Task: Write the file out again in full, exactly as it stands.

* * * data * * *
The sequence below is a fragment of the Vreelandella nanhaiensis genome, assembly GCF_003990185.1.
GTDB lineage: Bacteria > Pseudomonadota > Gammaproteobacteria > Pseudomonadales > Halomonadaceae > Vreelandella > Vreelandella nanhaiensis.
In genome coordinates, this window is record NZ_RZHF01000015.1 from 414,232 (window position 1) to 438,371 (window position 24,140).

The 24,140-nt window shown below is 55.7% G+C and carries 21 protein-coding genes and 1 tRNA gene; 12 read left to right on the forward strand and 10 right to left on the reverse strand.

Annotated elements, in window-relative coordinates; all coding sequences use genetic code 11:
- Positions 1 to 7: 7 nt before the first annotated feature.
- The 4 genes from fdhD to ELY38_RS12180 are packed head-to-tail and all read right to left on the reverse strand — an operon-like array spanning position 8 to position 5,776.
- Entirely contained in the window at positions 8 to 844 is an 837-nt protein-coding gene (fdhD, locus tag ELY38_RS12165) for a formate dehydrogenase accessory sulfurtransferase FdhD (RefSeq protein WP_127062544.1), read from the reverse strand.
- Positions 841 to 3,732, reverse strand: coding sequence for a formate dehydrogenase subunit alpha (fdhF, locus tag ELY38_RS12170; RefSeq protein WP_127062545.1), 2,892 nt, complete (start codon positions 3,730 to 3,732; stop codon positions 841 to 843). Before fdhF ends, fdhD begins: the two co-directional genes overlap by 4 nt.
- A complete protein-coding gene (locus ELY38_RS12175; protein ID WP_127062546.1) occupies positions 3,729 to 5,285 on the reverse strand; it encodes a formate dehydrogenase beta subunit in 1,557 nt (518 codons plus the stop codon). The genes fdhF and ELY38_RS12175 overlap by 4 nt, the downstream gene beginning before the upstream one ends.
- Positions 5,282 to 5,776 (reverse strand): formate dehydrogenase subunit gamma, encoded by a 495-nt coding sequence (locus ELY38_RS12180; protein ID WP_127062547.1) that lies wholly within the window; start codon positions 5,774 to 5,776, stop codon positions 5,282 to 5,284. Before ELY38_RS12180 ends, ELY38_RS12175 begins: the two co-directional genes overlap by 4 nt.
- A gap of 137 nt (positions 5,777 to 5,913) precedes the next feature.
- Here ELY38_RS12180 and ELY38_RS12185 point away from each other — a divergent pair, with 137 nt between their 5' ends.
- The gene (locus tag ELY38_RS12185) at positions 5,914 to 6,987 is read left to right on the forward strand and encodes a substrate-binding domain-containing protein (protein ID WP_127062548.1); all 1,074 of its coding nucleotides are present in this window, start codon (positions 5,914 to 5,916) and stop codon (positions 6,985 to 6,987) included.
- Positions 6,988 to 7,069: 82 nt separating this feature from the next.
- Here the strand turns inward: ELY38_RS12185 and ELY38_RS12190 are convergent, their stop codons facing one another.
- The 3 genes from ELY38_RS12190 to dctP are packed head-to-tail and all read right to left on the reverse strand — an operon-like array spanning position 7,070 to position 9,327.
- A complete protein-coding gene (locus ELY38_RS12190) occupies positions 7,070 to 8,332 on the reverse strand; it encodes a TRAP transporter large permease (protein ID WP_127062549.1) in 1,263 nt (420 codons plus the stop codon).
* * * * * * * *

The sequence below is a fragment of the Vreelandella nanhaiensis genome, assembly GCF_003990185.1.
GTDB lineage: Bacteria > Pseudomonadota > Gammaproteobacteria > Pseudomonadales > Halomonadaceae > Vreelandella > Vreelandella nanhaiensis.
In genome coordinates, this window is record NZ_RZHF01000015.1 from 414,232 (window position 1) to 438,371 (window position 24,140).

The 24,140-nt window shown below is 55.7% G+C and carries 21 protein-coding genes and 1 tRNA gene; 12 read left to right on the forward strand and 10 right to left on the reverse strand.

Annotated elements, in window-relative coordinates; all coding sequences use genetic code 11:
- Positions 1 to 7: 7 nt before the first annotated feature.
- The 4 genes from fdhD to ELY38_RS12180 are packed head-to-tail and all read right to left on the reverse strand — an operon-like array spanning position 8 to position 5,776.
- Entirely contained in the window at positions 8 to 844 is an 837-nt protein-coding gene (fdhD, locus tag ELY38_RS12165) for a formate dehydrogenase accessory sulfurtransferase FdhD (RefSeq protein WP_127062544.1), read from the reverse strand.
- Positions 841 to 3,732, reverse strand: coding sequence for a formate dehydrogenase subunit alpha (fdhF, locus tag ELY38_RS12170; RefSeq protein WP_127062545.1), 2,892 nt, complete (start codon positions 3,730 to 3,732; stop codon positions 841 to 843). Before fdhF ends, fdhD begins: the two co-directional genes overlap by 4 nt.
- A complete protein-coding gene (locus ELY38_RS12175; protein ID WP_127062546.1) occupies positions 3,729 to 5,285 on the reverse strand; it encodes a formate dehydrogenase beta subunit in 1,557 nt (518 codons plus the stop codon). The genes fdhF and ELY38_RS12175 overlap by 4 nt, the downstream gene beginning before the upstream one ends.
- Positions 5,282 to 5,776 (reverse strand): formate dehydrogenase subunit gamma, encoded by a 495-nt coding sequence (locus ELY38_RS12180; protein ID WP_127062547.1) that lies wholly within the window; start codon positions 5,774 to 5,776, stop codon positions 5,282 to 5,284. Before ELY38_RS12180 ends, ELY38_RS12175 begins: the two co-directional genes overlap by 4 nt.
- A gap of 137 nt (positions 5,777 to 5,913) precedes the next feature.
- Here ELY38_RS12180 and ELY38_RS12185 point away from each other — a divergent pair, with 137 nt between their 5' ends.
- The gene (locus tag ELY38_RS12185) at positions 5,914 to 6,987 is read left to right on the forward strand and encodes a substrate-binding domain-containing protein (protein ID WP_127062548.1); all 1,074 of its coding nucleotides are present in this window, start codon (positions 5,914 to 5,916) and stop codon (positions 6,985 to 6,987) included.
- Positions 6,988 to 7,069: 82 nt separating this feature from the next.
- Here the strand turns inward: ELY38_RS12185 and ELY38_RS12190 are convergent, their stop codons facing one another.
- The 3 genes from ELY38_RS12190 to dctP are packed head-to-tail and all read right to left on the reverse strand — an operon-like array spanning position 7,070 to position 9,327.
- A complete protein-coding gene (locus ELY38_RS12190) occupies positions 7,070 to 8,332 on the reverse strand; it encodes a TRAP transporter large permease (protein ID WP_127062549.1) in 1,263 nt (420 codons plus the stop codon).